Several old gunners on the coast of Massachusetts and Maine, who were Englishmen by birth, assured me that they had killed Bernacles there, and that these birds brought a higher price in the markets than the Common Brant Geese. The Prince of Musignano states in his Synopsis that they are very rare and accidental in the United States, and Mr. NUTTALL says that they are "mere stragglers" there. For my part, I acknowledge that I never met with one of them, either along the coast or in the interior, although I have seen beautiful mounted specimens in various parts. Being neither anxious to add to our Fauna, nor willing unnecessarily to detract from it, I have figured a pair of these birds, with the hope that ere long, the assertion of the gunners, and those of the authors above mentioned, may be abundantly verified by the slaughter of many Geese. In the mean time I must further confess my ignorance of the habits of the Bernacle.
Mr. SELBY thus speaks of it in the second volume of his Illustrations:--"The Bernicle is amongst the number of our winter visitants, annually resorting in vast numbers, upon the approach of autumn, to the western shores of Britain, and to the north of Ireland. Upon the Lancashire coast, the Solway Frith, &c. it is very abundant; frequenting the marshy grounds that are occasionally covered by the spring-tides, and such sands as produce the sea-grasses and plants upon which it feeds. Upon the eastern and southern shores of Britain it is of rare occurrence, its place being supplied by its nearly allied congener, the Brant Goose (Anser Brenta); which again is as rarely seen upon the opposite coast of the island. Like the rest of the genus, the Bernicle is a very wary bird, and can only be approached by the most cautions manoeuvers. It is sometimes shot by moonlight, when it comes on the sands to feed, by persons couched on the ground, or from behind any occasional shelter in such places as the flocks are known to frequent. Its flesh is sweet and tender, and highly esteemed for the table. Upon the approach of spring it leaves our shores for more northern countries, and by the middle of March the whole have retired." It is known to breed in Iceland, Spitzbergen, Greenland, &c. as well as in Lapland, the northern parts of Russia, and northern Asia. It also inhabits Hudson's Bay and other polar districts of the American continent. During its equatorial or winter migration, it is abundant in Holland, France, and parts of Germany.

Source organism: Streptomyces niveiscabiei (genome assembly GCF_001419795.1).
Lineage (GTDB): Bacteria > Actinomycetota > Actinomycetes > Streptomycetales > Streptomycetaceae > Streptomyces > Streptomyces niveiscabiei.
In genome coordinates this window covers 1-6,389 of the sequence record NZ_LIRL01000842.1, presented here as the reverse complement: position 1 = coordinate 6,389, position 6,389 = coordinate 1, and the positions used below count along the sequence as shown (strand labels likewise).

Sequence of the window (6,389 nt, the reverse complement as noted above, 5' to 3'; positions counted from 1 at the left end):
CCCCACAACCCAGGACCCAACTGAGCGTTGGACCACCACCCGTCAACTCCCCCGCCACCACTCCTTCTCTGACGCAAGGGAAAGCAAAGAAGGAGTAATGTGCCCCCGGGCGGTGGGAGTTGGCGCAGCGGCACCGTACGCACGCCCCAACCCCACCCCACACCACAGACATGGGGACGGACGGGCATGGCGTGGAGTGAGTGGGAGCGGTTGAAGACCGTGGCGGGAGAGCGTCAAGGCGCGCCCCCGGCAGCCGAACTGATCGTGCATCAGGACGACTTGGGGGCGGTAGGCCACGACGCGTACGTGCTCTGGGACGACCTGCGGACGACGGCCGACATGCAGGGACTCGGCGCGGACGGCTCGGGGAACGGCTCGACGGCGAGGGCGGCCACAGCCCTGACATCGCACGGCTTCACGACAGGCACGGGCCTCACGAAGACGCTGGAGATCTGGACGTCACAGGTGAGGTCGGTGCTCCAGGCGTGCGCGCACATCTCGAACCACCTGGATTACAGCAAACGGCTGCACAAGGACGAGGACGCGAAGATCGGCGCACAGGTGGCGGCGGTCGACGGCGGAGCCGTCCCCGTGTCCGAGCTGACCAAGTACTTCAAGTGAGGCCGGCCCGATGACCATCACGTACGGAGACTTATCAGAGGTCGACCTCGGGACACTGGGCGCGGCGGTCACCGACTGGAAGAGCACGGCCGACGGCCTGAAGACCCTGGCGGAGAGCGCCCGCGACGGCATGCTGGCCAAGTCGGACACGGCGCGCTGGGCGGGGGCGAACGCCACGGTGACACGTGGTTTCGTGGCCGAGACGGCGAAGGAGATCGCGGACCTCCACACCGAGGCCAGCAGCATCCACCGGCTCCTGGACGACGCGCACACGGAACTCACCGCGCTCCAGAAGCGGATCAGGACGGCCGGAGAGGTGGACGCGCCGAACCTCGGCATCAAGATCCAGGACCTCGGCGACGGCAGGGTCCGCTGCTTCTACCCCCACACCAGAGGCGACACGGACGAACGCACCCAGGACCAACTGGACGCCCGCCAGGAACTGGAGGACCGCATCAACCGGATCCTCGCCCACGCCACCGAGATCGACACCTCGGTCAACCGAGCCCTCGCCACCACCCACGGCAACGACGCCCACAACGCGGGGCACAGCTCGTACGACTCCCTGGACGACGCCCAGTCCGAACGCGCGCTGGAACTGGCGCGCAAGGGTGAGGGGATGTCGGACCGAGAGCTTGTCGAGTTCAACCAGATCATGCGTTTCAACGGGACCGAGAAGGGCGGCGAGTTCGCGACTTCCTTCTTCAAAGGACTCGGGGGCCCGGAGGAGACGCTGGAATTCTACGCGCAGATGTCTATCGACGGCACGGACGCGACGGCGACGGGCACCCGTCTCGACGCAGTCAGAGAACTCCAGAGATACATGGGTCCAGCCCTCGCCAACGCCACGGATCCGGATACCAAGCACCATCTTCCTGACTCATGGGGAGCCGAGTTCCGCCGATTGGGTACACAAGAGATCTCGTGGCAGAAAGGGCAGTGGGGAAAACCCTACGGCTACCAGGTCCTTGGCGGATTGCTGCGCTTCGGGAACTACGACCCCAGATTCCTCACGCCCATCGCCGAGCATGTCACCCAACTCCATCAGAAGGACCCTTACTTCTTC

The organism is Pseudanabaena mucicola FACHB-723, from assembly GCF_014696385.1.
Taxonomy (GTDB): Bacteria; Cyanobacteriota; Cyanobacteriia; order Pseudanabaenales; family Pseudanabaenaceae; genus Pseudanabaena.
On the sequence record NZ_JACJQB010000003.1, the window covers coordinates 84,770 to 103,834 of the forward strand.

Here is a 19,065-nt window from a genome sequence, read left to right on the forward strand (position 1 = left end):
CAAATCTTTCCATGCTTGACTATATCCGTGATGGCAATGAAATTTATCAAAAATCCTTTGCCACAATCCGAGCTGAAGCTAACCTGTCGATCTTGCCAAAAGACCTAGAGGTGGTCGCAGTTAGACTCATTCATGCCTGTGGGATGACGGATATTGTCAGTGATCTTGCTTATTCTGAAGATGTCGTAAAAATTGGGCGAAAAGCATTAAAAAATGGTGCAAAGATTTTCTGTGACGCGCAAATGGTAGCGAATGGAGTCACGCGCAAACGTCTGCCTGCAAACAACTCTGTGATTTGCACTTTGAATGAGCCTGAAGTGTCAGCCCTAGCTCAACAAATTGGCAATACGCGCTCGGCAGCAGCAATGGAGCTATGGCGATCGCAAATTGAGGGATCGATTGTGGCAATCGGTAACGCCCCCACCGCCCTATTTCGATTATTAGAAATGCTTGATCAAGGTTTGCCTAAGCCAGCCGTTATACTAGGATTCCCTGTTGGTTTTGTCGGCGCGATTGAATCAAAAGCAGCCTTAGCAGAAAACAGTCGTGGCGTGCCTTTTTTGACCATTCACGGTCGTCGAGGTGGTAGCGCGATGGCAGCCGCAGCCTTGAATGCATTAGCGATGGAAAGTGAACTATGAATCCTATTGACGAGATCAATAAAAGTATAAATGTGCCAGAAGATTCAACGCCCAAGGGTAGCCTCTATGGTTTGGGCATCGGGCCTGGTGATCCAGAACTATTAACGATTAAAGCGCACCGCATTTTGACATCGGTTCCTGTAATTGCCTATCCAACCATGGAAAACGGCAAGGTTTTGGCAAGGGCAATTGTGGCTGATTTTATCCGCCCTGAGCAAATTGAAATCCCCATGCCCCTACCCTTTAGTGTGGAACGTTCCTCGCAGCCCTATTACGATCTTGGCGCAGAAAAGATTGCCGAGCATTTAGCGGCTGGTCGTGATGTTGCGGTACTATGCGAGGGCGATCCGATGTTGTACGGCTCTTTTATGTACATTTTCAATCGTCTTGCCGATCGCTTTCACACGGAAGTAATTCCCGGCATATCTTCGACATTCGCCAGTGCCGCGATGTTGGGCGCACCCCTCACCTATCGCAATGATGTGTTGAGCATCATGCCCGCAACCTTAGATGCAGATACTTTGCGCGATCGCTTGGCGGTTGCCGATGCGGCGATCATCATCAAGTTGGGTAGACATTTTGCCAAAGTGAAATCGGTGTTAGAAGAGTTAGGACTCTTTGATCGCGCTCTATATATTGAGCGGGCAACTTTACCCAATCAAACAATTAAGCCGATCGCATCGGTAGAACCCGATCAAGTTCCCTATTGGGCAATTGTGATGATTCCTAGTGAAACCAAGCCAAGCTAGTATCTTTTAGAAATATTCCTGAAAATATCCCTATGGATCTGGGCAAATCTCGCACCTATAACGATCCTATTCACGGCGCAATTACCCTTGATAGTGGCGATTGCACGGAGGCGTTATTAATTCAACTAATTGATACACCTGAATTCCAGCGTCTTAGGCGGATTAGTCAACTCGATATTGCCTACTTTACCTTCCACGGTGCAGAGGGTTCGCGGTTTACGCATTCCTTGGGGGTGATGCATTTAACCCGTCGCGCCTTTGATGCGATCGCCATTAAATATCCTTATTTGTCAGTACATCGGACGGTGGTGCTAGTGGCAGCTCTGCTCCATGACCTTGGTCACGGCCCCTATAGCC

The eggs, which I describe from specimens deposited in the rich Museum of the University of Edinburgh, measure two inches and seven-eighths by one inch and seven-eighths, and are of a uniform yellowish-cream colour.
I have represented an adult male in spring, and a female of the preceding year.
ANSER LEUCOPSIS, Bonap. Syn., p. 377.
BERNACLE GOOSE, Nutt. Man., vol. ii. p. 355.
BERNACLE GOOSE, Anser leucopsis, Aud. Orn. Biog., vol. iii. p. 609.
Male, 27, 56. Female, 23 1/2, 52.
Accidental in North America.
Adult Male, in Spring.